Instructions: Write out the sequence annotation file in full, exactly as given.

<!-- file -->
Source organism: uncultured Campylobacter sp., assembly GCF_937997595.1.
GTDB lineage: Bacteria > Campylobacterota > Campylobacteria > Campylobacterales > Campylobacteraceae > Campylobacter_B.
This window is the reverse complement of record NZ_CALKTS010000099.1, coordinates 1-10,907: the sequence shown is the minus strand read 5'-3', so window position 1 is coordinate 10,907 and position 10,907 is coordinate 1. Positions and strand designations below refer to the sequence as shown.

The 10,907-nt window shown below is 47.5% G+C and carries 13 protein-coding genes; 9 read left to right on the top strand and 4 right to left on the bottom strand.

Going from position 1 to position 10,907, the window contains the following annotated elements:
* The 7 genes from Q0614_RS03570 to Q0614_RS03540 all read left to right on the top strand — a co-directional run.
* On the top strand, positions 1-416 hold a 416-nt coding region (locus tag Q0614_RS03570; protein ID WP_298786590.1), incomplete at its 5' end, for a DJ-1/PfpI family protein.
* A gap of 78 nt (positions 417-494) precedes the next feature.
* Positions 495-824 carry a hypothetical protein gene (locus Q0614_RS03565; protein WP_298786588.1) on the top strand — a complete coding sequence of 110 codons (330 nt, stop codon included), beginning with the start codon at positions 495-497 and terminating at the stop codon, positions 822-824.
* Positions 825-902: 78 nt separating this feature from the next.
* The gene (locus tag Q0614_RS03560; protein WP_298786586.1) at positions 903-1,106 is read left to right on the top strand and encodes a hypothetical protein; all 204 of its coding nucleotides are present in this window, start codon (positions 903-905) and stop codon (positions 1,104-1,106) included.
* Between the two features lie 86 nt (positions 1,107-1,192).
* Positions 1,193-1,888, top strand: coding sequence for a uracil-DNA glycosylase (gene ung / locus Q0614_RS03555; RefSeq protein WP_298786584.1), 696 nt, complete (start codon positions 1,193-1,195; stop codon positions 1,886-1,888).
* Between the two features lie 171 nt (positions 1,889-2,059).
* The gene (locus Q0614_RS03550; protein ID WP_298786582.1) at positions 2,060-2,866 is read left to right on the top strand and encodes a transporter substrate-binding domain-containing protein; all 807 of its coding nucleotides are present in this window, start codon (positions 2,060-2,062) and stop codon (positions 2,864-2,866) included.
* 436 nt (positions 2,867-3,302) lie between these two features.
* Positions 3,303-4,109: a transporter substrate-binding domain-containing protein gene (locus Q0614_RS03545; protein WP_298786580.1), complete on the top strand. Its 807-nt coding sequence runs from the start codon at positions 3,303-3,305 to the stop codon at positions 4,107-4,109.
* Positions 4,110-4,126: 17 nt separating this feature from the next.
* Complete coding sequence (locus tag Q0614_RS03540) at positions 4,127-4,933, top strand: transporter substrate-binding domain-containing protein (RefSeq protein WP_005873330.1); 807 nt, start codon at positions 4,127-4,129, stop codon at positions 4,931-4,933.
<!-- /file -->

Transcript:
Source organism: uncultured Campylobacter sp., assembly GCF_937997595.1.
GTDB lineage: Bacteria > Campylobacterota > Campylobacteria > Campylobacterales > Campylobacteraceae > Campylobacter_B.
This window is the reverse complement of record NZ_CALKTS010000099.1, coordinates 1-10,907: the sequence shown is the minus strand read 5'-3', so window position 1 is coordinate 10,907 and position 10,907 is coordinate 1. Positions and strand designations below refer to the sequence as shown.

The 10,907-nt window shown below is 47.5% G+C and carries 13 protein-coding genes; 9 read left to right on the top strand and 4 right to left on the bottom strand.

Going from position 1 to position 10,907, the window contains the following annotated elements:
* The 7 genes from Q0614_RS03570 to Q0614_RS03540 all read left to right on the top strand — a co-directional run.
* On the top strand, positions 1-416 hold a 416-nt coding region (locus tag Q0614_RS03570; protein ID WP_298786590.1), incomplete at its 5' end, for a DJ-1/PfpI family protein.
* A gap of 78 nt (positions 417-494) precedes the next feature.
* Positions 495-824 carry a hypothetical protein gene (locus Q0614_RS03565; protein WP_298786588.1) on the top strand — a complete coding sequence of 110 codons (330 nt, stop codon included), beginning with the start codon at positions 495-497 and terminating at the stop codon, positions 822-824.
* Positions 825-902: 78 nt separating this feature from the next.
* The gene (locus tag Q0614_RS03560; protein WP_298786586.1) at positions 903-1,106 is read left to right on the top strand and encodes a hypothetical protein; all 204 of its coding nucleotides are present in this window, start codon (positions 903-905) and stop codon (positions 1,104-1,106) included.
* Between the two features lie 86 nt (positions 1,107-1,192).
* Positions 1,193-1,888, top strand: coding sequence for a uracil-DNA glycosylase (gene ung / locus Q0614_RS03555; RefSeq protein WP_298786584.1), 696 nt, complete (start codon positions 1,193-1,195; stop codon positions 1,886-1,888).
* Between the two features lie 171 nt (positions 1,889-2,059).
* The gene (locus Q0614_RS03550; protein ID WP_298786582.1) at positions 2,060-2,866 is read left to right on the top strand and encodes a transporter substrate-binding domain-containing protein; all 807 of its coding nucleotides are present in this window, start codon (positions 2,060-2,062) and stop codon (positions 2,864-2,866) included.
* 436 nt (positions 2,867-3,302) lie between these two features.
* Positions 3,303-4,109: a transporter substrate-binding domain-containing protein gene (locus Q0614_RS03545; protein WP_298786580.1), complete on the top strand. Its 807-nt coding sequence runs from the start codon at positions 3,303-3,305 to the stop codon at positions 4,107-4,109.
* Positions 4,110-4,126: 17 nt separating this feature from the next.
* Complete coding sequence (locus tag Q0614_RS03540) at positions 4,127-4,933, top strand: transporter substrate-binding domain-containing protein (RefSeq protein WP_005873330.1); 807 nt, start codon at positions 4,127-4,129, stop codon at positions 4,931-4,933.